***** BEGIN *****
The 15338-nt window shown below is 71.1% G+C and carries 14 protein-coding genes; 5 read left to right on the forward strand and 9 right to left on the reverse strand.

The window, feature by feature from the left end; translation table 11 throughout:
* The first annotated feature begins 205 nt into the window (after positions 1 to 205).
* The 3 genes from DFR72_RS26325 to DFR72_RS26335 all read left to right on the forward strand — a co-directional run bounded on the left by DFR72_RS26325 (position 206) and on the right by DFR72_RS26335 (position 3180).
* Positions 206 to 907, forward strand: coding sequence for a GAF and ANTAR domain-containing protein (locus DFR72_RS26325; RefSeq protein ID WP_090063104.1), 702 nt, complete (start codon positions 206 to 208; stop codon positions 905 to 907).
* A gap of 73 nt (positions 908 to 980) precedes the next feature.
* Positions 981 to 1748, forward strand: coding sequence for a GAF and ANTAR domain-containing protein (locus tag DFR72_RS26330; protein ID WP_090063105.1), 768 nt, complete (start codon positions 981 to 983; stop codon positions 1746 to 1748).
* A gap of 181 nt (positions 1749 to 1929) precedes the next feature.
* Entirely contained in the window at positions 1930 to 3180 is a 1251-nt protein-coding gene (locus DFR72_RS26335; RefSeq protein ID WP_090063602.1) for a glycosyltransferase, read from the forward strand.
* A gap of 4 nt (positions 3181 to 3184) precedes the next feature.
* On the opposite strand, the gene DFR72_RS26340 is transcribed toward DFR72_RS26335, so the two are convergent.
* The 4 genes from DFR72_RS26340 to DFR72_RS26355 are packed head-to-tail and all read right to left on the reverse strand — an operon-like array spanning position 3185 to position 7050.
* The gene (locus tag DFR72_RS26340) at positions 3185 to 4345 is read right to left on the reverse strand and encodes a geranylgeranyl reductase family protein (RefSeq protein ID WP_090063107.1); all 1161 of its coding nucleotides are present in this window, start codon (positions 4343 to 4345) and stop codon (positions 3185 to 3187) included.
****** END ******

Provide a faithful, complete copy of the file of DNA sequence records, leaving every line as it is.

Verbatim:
The 15338-nt window shown below is 71.1% G+C and carries 14 protein-coding genes; 5 read left to right on the forward strand and 9 right to left on the reverse strand.

The window, feature by feature from the left end; translation table 11 throughout:
* The first annotated feature begins 205 nt into the window (after positions 1 to 205).
* The 3 genes from DFR72_RS26325 to DFR72_RS26335 all read left to right on the forward strand — a co-directional run bounded on the left by DFR72_RS26325 (position 206) and on the right by DFR72_RS26335 (position 3180).
* Positions 206 to 907, forward strand: coding sequence for a GAF and ANTAR domain-containing protein (locus DFR72_RS26325; RefSeq protein ID WP_090063104.1), 702 nt, complete (start codon positions 206 to 208; stop codon positions 905 to 907).
* A gap of 73 nt (positions 908 to 980) precedes the next feature.
* Positions 981 to 1748, forward strand: coding sequence for a GAF and ANTAR domain-containing protein (locus tag DFR72_RS26330; protein ID WP_090063105.1), 768 nt, complete (start codon positions 981 to 983; stop codon positions 1746 to 1748).
* A gap of 181 nt (positions 1749 to 1929) precedes the next feature.
* Entirely contained in the window at positions 1930 to 3180 is a 1251-nt protein-coding gene (locus DFR72_RS26335; RefSeq protein ID WP_090063602.1) for a glycosyltransferase, read from the forward strand.
* A gap of 4 nt (positions 3181 to 3184) precedes the next feature.
* On the opposite strand, the gene DFR72_RS26340 is transcribed toward DFR72_RS26335, so the two are convergent.
* The 4 genes from DFR72_RS26340 to DFR72_RS26355 are packed head-to-tail and all read right to left on the reverse strand — an operon-like array spanning position 3185 to position 7050.
* The gene (locus tag DFR72_RS26340) at positions 3185 to 4345 is read right to left on the reverse strand and encodes a geranylgeranyl reductase family protein (RefSeq protein ID WP_090063107.1); all 1161 of its coding nucleotides are present in this window, start codon (positions 4343 to 4345) and stop codon (positions 3185 to 3187) included.